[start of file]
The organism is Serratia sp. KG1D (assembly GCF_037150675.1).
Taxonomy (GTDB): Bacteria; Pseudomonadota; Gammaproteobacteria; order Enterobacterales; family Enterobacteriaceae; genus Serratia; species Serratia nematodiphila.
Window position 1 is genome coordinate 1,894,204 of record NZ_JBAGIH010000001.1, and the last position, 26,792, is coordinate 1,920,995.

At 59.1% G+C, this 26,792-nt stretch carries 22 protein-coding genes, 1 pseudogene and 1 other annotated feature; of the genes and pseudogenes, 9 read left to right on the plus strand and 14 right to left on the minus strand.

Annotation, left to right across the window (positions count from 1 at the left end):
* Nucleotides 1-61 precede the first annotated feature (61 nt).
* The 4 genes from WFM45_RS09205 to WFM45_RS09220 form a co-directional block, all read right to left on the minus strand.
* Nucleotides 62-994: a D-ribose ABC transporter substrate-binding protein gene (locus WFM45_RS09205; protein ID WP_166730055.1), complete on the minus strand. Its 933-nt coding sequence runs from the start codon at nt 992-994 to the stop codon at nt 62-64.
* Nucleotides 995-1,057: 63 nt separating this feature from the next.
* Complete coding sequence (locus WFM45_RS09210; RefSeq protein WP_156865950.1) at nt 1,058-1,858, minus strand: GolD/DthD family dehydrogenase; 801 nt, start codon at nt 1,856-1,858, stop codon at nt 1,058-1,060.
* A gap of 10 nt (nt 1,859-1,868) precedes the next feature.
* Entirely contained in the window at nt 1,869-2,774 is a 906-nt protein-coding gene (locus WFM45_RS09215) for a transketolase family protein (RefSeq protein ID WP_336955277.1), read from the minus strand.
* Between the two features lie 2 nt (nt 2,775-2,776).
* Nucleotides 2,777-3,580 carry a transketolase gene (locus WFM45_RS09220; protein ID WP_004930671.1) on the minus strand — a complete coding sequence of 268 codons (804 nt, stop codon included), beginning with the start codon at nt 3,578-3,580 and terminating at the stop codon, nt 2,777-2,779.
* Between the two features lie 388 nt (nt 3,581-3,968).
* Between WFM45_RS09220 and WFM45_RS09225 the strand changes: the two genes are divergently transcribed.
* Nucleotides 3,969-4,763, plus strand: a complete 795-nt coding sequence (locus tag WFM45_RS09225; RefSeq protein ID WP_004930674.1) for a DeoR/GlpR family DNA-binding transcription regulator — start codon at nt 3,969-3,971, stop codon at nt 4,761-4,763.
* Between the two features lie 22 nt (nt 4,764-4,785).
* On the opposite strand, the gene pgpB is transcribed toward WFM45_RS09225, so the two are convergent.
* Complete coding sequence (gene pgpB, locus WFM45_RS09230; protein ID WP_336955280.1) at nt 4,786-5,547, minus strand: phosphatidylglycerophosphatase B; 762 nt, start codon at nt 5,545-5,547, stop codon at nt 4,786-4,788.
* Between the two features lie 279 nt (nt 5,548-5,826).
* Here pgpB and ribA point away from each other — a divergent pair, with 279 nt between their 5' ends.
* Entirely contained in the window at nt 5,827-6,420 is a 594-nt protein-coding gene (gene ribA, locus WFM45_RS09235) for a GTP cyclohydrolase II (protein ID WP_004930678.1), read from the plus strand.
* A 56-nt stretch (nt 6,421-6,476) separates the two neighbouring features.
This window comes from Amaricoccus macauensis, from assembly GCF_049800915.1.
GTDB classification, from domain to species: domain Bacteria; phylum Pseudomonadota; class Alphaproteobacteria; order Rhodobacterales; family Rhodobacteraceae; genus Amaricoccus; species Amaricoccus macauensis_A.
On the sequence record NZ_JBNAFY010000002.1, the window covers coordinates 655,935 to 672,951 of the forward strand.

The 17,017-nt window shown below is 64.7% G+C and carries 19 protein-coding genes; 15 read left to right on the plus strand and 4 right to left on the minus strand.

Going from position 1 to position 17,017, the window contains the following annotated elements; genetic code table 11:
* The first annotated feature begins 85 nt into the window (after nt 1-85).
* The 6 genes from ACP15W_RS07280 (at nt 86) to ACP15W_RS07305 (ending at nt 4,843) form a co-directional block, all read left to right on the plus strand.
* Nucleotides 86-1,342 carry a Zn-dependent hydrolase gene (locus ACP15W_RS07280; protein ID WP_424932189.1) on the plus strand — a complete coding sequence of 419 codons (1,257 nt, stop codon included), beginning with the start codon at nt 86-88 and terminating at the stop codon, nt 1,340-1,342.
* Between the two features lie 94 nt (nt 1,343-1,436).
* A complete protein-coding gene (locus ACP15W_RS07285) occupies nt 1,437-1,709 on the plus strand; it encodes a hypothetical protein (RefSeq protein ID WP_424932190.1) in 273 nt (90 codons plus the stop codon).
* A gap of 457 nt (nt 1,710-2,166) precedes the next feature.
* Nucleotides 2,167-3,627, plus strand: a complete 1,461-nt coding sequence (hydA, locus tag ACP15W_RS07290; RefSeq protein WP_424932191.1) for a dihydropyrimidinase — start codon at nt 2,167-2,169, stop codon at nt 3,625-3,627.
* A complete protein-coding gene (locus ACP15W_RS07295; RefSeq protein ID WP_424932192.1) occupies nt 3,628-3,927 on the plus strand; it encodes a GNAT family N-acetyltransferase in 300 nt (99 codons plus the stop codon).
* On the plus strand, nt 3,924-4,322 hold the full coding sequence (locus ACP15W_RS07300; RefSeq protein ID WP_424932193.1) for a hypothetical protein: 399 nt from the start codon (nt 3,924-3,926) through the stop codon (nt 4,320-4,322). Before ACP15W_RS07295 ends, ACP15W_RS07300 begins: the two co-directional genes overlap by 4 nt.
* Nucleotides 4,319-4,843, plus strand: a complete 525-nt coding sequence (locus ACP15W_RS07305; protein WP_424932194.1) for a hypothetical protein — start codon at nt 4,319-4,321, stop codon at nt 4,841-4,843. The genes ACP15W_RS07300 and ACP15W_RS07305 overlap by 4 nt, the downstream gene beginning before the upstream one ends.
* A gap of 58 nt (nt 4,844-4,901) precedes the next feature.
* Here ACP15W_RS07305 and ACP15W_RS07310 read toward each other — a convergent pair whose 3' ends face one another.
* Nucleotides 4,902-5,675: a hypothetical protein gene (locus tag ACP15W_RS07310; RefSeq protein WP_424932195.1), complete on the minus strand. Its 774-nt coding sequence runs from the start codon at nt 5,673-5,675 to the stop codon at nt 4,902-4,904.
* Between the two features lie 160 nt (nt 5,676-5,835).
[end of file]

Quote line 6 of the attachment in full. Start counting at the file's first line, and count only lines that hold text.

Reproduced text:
* Nucleotides 1-61 precede the first annotated feature (61 nt).